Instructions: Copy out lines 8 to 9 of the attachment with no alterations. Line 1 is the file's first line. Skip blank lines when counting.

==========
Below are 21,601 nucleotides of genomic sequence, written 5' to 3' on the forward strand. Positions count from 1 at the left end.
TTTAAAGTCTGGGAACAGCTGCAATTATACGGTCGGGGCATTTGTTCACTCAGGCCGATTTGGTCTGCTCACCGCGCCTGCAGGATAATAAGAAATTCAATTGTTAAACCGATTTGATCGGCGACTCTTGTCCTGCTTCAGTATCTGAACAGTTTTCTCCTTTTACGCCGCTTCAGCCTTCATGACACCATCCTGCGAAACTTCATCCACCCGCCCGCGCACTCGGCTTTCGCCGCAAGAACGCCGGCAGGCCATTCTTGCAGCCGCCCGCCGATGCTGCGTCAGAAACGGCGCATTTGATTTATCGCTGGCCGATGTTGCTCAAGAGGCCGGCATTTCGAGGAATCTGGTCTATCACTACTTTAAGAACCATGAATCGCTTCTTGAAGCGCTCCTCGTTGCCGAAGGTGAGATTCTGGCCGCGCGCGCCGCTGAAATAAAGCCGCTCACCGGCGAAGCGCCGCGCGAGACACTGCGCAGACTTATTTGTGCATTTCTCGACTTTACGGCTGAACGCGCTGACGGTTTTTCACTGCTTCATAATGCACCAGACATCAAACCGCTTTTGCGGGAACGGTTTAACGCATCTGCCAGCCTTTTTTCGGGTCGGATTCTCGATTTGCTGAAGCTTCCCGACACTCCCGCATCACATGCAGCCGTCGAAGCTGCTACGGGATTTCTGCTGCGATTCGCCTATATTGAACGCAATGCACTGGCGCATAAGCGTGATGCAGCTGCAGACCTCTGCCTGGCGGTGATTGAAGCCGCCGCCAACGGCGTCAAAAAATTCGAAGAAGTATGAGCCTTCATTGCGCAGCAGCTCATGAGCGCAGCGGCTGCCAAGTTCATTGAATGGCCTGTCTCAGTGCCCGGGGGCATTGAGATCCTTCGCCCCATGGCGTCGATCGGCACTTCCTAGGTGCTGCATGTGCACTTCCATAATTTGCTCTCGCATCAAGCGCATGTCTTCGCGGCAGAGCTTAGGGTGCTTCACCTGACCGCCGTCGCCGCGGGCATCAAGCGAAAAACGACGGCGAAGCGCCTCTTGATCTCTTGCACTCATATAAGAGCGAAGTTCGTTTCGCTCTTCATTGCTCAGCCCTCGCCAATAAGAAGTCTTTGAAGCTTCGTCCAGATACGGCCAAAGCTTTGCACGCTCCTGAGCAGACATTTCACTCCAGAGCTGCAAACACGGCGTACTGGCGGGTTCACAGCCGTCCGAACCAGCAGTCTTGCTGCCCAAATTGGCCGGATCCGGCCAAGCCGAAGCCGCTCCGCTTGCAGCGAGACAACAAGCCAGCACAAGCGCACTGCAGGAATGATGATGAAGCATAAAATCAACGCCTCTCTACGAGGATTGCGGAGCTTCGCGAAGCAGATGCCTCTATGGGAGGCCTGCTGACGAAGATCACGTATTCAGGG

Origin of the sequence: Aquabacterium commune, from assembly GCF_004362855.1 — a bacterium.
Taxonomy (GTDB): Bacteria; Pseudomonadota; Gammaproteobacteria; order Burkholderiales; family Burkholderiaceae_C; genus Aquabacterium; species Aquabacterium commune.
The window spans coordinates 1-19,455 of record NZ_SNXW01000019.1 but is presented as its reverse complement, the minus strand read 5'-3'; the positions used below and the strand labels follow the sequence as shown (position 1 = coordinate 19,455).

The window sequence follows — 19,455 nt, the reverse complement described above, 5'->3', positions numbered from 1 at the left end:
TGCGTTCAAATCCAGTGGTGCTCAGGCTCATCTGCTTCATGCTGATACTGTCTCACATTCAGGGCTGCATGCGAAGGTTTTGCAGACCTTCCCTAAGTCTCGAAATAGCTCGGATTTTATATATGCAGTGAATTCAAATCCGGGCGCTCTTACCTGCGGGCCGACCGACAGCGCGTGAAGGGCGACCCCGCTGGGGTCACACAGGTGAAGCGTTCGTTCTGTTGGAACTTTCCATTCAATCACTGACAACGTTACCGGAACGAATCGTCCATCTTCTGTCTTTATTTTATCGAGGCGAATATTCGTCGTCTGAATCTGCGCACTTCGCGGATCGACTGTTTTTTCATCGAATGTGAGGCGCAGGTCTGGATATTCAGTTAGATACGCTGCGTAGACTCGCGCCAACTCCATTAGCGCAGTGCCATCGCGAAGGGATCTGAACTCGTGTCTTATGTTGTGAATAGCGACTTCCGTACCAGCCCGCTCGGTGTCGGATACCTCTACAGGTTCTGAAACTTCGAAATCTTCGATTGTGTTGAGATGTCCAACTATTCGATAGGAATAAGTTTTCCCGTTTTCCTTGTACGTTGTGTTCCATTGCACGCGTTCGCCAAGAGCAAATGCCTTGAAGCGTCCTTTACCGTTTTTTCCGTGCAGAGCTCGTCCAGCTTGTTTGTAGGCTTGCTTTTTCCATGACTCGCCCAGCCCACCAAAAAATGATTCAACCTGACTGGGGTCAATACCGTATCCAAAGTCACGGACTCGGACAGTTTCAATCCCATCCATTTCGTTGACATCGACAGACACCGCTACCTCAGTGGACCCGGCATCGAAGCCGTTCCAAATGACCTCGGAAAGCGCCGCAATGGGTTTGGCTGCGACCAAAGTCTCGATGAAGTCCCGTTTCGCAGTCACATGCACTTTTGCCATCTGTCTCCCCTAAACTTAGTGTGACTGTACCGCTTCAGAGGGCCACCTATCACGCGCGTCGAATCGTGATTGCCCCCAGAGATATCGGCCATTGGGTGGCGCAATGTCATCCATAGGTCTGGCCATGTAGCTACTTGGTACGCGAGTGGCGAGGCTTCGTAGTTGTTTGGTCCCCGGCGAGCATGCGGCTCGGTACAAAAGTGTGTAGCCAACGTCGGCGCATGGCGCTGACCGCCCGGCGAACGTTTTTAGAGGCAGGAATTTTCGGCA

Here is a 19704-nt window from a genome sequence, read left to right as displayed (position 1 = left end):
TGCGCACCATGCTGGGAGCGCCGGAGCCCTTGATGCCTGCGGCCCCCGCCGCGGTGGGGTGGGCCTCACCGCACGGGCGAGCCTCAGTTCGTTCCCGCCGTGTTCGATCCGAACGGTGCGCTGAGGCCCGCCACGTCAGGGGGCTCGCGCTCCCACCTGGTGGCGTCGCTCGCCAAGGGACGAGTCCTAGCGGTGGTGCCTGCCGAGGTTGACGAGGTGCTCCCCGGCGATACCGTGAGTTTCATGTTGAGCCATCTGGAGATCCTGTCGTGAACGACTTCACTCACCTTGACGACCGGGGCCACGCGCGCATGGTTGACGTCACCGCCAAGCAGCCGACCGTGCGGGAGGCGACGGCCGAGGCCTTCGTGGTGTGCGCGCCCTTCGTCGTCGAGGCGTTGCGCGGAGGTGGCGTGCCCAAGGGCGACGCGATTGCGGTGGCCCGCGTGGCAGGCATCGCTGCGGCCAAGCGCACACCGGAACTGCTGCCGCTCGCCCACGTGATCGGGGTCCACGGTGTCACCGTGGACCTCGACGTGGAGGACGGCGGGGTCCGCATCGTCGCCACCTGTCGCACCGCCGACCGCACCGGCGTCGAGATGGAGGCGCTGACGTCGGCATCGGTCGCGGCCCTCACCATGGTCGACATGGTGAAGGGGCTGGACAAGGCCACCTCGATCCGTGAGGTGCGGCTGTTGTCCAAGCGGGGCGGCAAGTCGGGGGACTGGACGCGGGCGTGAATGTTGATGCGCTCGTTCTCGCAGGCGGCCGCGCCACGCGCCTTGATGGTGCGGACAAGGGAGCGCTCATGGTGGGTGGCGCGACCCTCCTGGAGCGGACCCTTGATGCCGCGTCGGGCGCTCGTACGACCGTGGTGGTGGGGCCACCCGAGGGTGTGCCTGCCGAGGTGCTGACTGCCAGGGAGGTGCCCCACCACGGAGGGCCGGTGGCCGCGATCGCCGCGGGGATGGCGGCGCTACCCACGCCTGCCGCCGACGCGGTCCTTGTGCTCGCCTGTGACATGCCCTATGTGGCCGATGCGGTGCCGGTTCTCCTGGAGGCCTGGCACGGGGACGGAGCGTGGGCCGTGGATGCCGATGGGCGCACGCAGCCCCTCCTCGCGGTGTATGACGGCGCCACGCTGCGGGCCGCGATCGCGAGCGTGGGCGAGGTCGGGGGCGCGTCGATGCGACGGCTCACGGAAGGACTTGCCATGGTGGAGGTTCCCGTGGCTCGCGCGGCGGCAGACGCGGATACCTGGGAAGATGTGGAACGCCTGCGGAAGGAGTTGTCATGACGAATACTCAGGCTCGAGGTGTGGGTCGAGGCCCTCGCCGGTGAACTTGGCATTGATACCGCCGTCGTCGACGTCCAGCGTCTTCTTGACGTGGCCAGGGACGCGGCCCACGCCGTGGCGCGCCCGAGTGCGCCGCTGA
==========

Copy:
Here is a 19704-nt window from a genome sequence, read left to right as displayed (position 1 = left end):
TGCGCACCATGCTGGGAGCGCCGGAGCCCTTGATGCCTGCGGCCCCCGCCGCGGTGGGGTGGGCCTCACCGCACGGGCGAGCCTCAGTTCGTTCCCGCCGTGTTCGATCCGAACGGTGCGCTGAGGCCCGCCACGTCAGGGGGCTCGCGCTCCCACCTGGTGGCGTCGCTCGCCAAGGGACGAGTCCTAGCGGTGGTGCCTGCCGAGGTTGACGAGGTGCTCCCCGGCGATACCGTGAGTTTCATGTTGAGCCATCTGGAGATCCTGTCGTGAACGACTTCACTCACCTTGACGACCGGGGCCACGCGCGCATGGTTGACGTCACCGCCAAGCAGCCGACCGTGCGGGAGGCGACGGCCGAGGCCTTCGTGGTGTGCGCGCCCTTCGTCGTCGAGGCGTTGCGCGGAGGTGGCGTGCCCAAGGGCGACGCGATTGCGGTGGCCCGCGTGGCAGGCATCGCTGCGGCCAAGCGCACACCGGAACTGCTGCCGCTCGCCCACGTGATCGGGGTCCACGGTGTCACCGTGGACCTCGACGTGGAGGACGGCGGGGTCCGCATCGTCGCCACCTGTCGCACCGCCGACCGCACCGGCGTCGAGATGGAGGCGCTGACGTCGGCATCGGTCGCGGCCCTCACCATGGTCGACATGGTGAAGGGGCTGGACAAGGCCACCTCGATCCGTGAGGTGCGGCTGTTGTCCAAGCGGGGCGGCAAGTCGGGGGACTGGACGCGGGCGTGAATGTTGATGCGCTCGTTCTCGCAGGCGGCCGCGCCACGCGCCTTGATGGTGCGGACAAGGGAGCGCTCATGGTGGGTGGCGCGACCCTCCTGGAGCGGACCCTTGATGCCGCGTCGGGCGCTCGTACGACCGTGGTGGTGGGGCCACCCGAGGGTGTGCCTGCCGAGGTGCTGACTGCCAGGGAGGTGCCCCACCACGGAGGGCCGGTGGCCGCGATCGCCGCGGGGATGGCGGCGCTACCCACGCCTGCCGCCGACGCGGTCCTTGTGCTCGCCTGTGACATGCCCTATGTGGCCGATGCGGTGCCGGTTCTCCTGGAGGCCTGGCACGGGGACGGAGCGTGGGCCGTGGATGCCGATGGGCGCACGCAGCCCCTCCTCGCGGTGTATGACGGCGCCACGCTGCGGGCCGCGATCGCGAGCGTGGGCGAGGTCGGGGGCGCGTCGATGCGACGGCTCACGGAAGGACTTGCCATGGTGGAGGTTCCCGTGGCTCGCGCGGCGGCAGACGCGGATACCTGGGAAGATGTGGAACGCCTGCGGAAGGAGTTGTCATGACGAATACTCAGGCTCGAGGTGTGGGTCGAGGCCCTCGCCGGTGAACTTGGCATTGATACCGCCGTCGTCGACGTCCAGCGTCTTCTTGACGTGGCCAGGGACGCGGCCCACGCCGTGGCGCGCCCGAGTGCGCCGCTGA